USF Graduate Student Completes 600-Mile Camino de Santiago Pilgrimage
In May, my dream to walk the pilgrimage of the Camino de Santiago became reality.
For more than 1,000 years, peregrinos, or pilgrims, have walked to the Cathedral of Santiago de Compostela in western Spain to seek the relics of Saint James. My 19-year-old son and I arrived in the 12th century village of St. Jean Pied de Port, France, the start of the 500-mile Camino Frances, or French Route. We obtained the traditional “pilgrim’s passport” and the identifying symbol of Camino pilgrims, a scallop shell. Thousands of markers across Spain point the way to Saint James with a simple scallop symbol and yellow arrow. Properly equipped as peregrinos, we tried out the traditional greeting of “Buen Camino” and took our first steps toward Santiago.
Ahead, the Pyrenees loomed — the first of many challenges on a route that required walking about 17 miles per day for six weeks. The tranquil French streets soon gave way to a 4,600-foot climb. The steep mountains and layered valley views took our breath away as we climbed endlessly toward the sky. I reached the peak of Col de Leopoeder with burning lungs and shaking legs. At that point, the 485 miles between me and Santiago seemed impossible. However, as I quickly learned, “the Camino provides.”
Each exhausting climb provided a breathtaking view and a rejuvenating descent. The Camino unrolled a tapestry of landscapes and ancient architecture. While sunshine, misty rain, or fog painted the countryside, we explored historic and religious sites, regional delicacies, tiny hamlets as well as modern Spanish cities at the pace of 2–3 miles per hour. After two weeks of walking, my oldest son joined us. We were now a trio: a mother and two sons, all students, tightly bound to each other and to a bigger family of Camino pilgrims. My heart sang as the miles flowed by.
The Camino Family
I wore a green and gold USF flag attached to my backpack, and it sparked conversations everywhere. Pilgrims asked about USF and about my graduate program in public leadership.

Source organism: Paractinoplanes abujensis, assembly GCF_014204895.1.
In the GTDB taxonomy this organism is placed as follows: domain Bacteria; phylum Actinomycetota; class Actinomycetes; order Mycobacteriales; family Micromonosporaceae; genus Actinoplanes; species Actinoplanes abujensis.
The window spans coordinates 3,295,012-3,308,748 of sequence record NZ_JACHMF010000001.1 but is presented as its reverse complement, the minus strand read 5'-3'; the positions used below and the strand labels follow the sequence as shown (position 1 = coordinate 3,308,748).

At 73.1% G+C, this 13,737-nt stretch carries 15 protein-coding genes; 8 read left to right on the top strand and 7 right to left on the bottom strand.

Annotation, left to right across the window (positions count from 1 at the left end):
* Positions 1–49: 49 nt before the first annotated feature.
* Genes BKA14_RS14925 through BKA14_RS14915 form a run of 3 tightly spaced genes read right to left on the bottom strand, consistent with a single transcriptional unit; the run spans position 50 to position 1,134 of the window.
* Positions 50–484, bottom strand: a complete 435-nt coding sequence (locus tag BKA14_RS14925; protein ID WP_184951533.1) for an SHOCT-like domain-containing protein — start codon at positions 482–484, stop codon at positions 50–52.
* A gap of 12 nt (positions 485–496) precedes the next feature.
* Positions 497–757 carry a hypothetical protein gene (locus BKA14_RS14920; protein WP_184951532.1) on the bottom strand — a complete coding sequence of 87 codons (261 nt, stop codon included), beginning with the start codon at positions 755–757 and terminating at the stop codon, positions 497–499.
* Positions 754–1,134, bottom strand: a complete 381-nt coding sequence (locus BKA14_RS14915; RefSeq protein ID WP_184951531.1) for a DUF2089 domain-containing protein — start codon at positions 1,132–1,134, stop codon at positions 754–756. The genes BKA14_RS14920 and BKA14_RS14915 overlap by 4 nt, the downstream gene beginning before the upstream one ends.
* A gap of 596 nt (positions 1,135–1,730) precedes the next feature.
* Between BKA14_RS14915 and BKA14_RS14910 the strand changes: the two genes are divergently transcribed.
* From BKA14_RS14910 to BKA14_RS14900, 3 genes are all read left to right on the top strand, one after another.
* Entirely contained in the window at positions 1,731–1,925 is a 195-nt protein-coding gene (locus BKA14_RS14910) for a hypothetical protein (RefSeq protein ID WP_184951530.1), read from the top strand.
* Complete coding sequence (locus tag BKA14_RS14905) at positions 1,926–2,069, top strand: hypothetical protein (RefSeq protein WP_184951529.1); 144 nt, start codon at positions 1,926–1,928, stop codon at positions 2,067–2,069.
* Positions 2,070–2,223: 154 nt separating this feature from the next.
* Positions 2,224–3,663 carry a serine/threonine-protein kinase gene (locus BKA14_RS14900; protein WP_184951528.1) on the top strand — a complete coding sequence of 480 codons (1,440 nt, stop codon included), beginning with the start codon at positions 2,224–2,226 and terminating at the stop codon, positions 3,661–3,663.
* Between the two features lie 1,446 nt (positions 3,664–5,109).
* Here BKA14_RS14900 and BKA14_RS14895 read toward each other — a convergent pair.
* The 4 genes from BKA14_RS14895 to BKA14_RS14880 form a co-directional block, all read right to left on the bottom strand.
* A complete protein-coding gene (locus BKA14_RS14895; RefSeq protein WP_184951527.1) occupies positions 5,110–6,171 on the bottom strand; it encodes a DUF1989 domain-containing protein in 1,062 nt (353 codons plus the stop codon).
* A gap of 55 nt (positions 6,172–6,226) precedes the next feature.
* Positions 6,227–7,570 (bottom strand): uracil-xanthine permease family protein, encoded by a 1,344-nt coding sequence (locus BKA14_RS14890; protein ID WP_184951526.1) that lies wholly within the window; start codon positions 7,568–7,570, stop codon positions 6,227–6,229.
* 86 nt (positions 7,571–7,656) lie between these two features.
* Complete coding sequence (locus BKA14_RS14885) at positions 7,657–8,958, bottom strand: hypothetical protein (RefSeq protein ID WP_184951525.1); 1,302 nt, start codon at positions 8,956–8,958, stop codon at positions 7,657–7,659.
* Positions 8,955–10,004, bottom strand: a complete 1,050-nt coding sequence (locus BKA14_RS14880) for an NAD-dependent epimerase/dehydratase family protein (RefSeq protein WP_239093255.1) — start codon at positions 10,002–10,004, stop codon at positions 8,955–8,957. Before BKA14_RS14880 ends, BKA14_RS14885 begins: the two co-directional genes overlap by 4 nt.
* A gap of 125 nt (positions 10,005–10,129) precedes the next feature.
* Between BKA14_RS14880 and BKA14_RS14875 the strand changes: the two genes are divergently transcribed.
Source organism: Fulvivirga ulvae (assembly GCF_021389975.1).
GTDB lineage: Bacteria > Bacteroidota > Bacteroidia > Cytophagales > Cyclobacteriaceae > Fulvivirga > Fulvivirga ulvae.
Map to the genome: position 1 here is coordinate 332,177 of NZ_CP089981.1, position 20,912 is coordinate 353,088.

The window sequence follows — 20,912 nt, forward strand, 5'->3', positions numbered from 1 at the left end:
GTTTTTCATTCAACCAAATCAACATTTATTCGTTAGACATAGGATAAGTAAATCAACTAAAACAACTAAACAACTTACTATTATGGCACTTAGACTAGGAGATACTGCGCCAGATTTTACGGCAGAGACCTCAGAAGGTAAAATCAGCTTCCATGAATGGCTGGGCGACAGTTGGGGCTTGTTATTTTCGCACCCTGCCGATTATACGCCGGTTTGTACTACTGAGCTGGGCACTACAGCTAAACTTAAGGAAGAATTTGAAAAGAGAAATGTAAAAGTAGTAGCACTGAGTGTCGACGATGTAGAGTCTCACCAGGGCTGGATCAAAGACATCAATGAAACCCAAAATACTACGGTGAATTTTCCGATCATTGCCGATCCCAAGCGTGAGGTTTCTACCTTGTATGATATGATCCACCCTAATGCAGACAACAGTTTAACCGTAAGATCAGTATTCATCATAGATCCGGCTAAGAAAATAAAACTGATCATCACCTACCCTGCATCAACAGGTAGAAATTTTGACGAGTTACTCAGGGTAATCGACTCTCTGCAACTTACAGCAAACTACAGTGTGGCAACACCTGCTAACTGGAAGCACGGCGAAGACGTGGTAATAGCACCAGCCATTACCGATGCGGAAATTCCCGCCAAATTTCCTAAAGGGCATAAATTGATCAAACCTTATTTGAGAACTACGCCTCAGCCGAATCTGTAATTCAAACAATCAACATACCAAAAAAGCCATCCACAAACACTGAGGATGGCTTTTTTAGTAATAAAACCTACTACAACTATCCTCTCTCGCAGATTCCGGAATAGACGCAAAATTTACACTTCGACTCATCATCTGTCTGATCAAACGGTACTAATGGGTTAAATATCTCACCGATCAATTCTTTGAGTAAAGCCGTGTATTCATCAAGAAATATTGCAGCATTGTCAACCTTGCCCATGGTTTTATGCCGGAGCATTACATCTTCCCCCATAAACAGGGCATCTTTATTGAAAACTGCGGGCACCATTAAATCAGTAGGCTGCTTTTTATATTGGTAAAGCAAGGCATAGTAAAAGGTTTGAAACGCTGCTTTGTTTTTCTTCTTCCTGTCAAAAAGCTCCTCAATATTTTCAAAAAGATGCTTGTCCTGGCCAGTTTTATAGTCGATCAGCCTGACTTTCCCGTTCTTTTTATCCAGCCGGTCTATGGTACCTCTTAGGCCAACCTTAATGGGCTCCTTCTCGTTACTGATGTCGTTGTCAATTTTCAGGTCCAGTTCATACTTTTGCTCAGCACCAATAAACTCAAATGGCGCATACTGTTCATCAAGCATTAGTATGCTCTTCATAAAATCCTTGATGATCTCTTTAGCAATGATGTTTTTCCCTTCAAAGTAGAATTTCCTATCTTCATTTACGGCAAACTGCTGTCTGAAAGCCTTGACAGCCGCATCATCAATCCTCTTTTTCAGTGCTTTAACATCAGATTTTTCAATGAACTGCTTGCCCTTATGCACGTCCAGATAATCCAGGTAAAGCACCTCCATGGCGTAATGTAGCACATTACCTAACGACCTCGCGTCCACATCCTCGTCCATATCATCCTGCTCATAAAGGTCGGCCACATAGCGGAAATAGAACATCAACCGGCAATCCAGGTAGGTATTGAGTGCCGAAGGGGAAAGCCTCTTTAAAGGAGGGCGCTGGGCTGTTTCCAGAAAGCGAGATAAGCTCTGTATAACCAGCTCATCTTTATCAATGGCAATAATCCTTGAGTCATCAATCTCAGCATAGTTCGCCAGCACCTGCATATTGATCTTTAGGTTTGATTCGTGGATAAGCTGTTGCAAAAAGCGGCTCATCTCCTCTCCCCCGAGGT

At the conclusion of my pilgrimage, I gave the USF flag to the San Francisco/San Ignatius residence hall at the University of Santiago de Compostela.
Fellow travelers proved to be the most rewarding part of the pilgrimage. We encountered peregrinos of all ages from Slovenia, Italy, Ireland, Germany, New Zealand, Brazil, Canada, Sweden, Australia, Mexico, South Korea, Puerto Rico, Spain, and the U.S. We heard “Buen Camino” in dozens of accents. Our walk became an exercise in international relations. Our shared adversity and achievement forged genuine friendships. One-time strangers shared food, first aid supplies, and encouragement as needed. Our international melting pot became a nomadic Camino family. The world is a small place on the Way of Saint James.
A Pilgrim is Grateful
Along the route, we chose the traditional peregrino experience — traveling on foot, carrying our belongings, and eating simple meals at local cafes. We sheltered in hostels called albergues, often in converted monasteries, distilleries, or guest houses. With bunk beds, up to 40 people shared a room. Each afternoon, we hand-washed our clothes, cared for our feet, and took a much-needed siesta.
Each pilgrim makes the Camino their own. We modified our itinerary, diverting to the Camino Ingles (there are dozens of routes). This 75-mile route down the Galician coast allowed my sons to receive their compostelas, signifying completion of a Camino route, during their limited time. After celebrating their accomplishment, my heart went from soaring to breaking as my sons returned to the U.S. As a solo peregrina, I resumed the French Route. Within a day, I ran into members of my Camino Frances family. I was not alone after all.
I sought this journey to gain self-confidence and a deeper self-understanding, and the Camino provided. I expected challenges like fatigue, solitude, and physical discomfort (blisters!). The Camino also provided these, but in small doses. The presence of both my true family and my Camino family boosted my spirits, inspired my curiosity, and restored my energy.
I walked about 600 miles over 47 glorious days. Much remains to be explored, and I am already planning my next Camino. This pilgrimage bolstered my faith — in myself, in my spirituality, and certainly in humanity. Buen Camino!